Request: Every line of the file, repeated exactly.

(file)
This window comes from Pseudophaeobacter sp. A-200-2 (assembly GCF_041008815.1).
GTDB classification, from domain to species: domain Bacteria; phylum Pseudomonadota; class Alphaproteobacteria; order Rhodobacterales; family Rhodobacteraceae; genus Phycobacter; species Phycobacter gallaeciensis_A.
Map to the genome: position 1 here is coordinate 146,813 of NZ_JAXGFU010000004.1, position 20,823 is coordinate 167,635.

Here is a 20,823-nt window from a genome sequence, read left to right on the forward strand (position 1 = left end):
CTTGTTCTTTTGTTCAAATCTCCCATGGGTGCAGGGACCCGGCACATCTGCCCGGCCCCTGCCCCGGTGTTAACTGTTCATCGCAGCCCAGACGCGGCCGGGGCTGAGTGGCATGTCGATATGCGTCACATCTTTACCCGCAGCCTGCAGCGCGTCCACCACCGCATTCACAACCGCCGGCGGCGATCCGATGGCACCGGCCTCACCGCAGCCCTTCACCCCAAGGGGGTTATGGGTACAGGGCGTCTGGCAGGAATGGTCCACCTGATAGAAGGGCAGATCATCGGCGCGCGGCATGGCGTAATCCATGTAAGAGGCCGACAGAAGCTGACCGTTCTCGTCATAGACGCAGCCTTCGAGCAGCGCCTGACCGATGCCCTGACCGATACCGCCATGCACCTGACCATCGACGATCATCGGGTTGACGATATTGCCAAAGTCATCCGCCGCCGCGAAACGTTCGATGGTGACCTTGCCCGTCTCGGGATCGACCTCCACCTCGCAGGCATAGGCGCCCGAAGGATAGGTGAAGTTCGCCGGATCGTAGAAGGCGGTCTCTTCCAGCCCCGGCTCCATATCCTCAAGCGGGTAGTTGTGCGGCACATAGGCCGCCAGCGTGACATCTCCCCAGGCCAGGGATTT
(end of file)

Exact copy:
This window comes from Pseudophaeobacter sp. A-200-2 (assembly GCF_041008815.1).
GTDB classification, from domain to species: domain Bacteria; phylum Pseudomonadota; class Alphaproteobacteria; order Rhodobacterales; family Rhodobacteraceae; genus Phycobacter; species Phycobacter gallaeciensis_A.
Map to the genome: position 1 here is coordinate 146,813 of NZ_JAXGFU010000004.1, position 20,823 is coordinate 167,635.

Here is a 20,823-nt window from a genome sequence, read left to right on the forward strand (position 1 = left end):
CTTGTTCTTTTGTTCAAATCTCCCATGGGTGCAGGGACCCGGCACATCTGCCCGGCCCCTGCCCCGGTGTTAACTGTTCATCGCAGCCCAGACGCGGCCGGGGCTGAGTGGCATGTCGATATGCGTCACATCTTTACCCGCAGCCTGCAGCGCGTCCACCACCGCATTCACAACCGCCGGCGGCGATCCGATGGCACCGGCCTCACCGCAGCCCTTCACCCCAAGGGGGTTATGGGTACAGGGCGTCTGGCAGGAATGGTCCACCTGATAGAAGGGCAGATCATCGGCGCGCGGCATGGCGTAATCCATGTAAGAGGCCGACAGAAGCTGACCGTTCTCGTCATAGACGCAGCCTTCGAGCAGCGCCTGACCGATGCCCTGACCGATACCGCCATGCACCTGACCATCGACGATCATCGGGTTGACGATATTGCCAAAGTCATCCGCCGCCGCGAAACGTTCGATGGTGACCTTGCCCGTCTCGGGATCGACCTCCACCTCGCAGGCATAGGCGCCCGAAGGATAGGTGAAGTTCGCCGGATCGTAGAAGGCGGTCTCTTCCAGCCCCGGCTCCATATCCTCAAGCGGGTAGTTGTGCGGCACATAGGCCGCCAGCGTGACATCTCCCCAGGCCAGGGATTT